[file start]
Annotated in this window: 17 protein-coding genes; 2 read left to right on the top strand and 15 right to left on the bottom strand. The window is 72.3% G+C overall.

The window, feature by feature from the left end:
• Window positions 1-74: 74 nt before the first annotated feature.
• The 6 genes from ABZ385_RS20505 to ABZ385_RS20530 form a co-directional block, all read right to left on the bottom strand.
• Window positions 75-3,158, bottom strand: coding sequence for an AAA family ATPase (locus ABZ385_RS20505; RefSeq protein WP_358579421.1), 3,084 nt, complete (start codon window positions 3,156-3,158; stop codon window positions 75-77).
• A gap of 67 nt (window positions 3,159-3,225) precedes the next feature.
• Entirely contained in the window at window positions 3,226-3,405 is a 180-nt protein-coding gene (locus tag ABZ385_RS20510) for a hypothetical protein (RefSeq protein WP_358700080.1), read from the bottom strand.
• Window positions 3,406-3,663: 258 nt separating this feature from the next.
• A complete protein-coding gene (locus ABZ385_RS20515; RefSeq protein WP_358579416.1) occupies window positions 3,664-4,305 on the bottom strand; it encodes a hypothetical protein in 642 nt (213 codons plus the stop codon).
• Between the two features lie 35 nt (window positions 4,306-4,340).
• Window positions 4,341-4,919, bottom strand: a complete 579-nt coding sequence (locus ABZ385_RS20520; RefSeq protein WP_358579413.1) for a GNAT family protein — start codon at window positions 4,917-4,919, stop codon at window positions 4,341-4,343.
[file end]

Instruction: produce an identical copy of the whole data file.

Annotated in this window: 17 protein-coding genes; 2 read left to right on the top strand and 15 right to left on the bottom strand. The window is 72.3% G+C overall.

The window, feature by feature from the left end:
• Window positions 1-74: 74 nt before the first annotated feature.
• The 6 genes from ABZ385_RS20505 to ABZ385_RS20530 form a co-directional block, all read right to left on the bottom strand.
• Window positions 75-3,158, bottom strand: coding sequence for an AAA family ATPase (locus ABZ385_RS20505; RefSeq protein WP_358579421.1), 3,084 nt, complete (start codon window positions 3,156-3,158; stop codon window positions 75-77).
• A gap of 67 nt (window positions 3,159-3,225) precedes the next feature.
• Entirely contained in the window at window positions 3,226-3,405 is a 180-nt protein-coding gene (locus tag ABZ385_RS20510) for a hypothetical protein (RefSeq protein WP_358700080.1), read from the bottom strand.
• Window positions 3,406-3,663: 258 nt separating this feature from the next.
• A complete protein-coding gene (locus ABZ385_RS20515; RefSeq protein WP_358579416.1) occupies window positions 3,664-4,305 on the bottom strand; it encodes a hypothetical protein in 642 nt (213 codons plus the stop codon).
• Between the two features lie 35 nt (window positions 4,306-4,340).
• Window positions 4,341-4,919, bottom strand: a complete 579-nt coding sequence (locus ABZ385_RS20520; RefSeq protein WP_358579413.1) for a GNAT family protein — start codon at window positions 4,917-4,919, stop codon at window positions 4,341-4,343.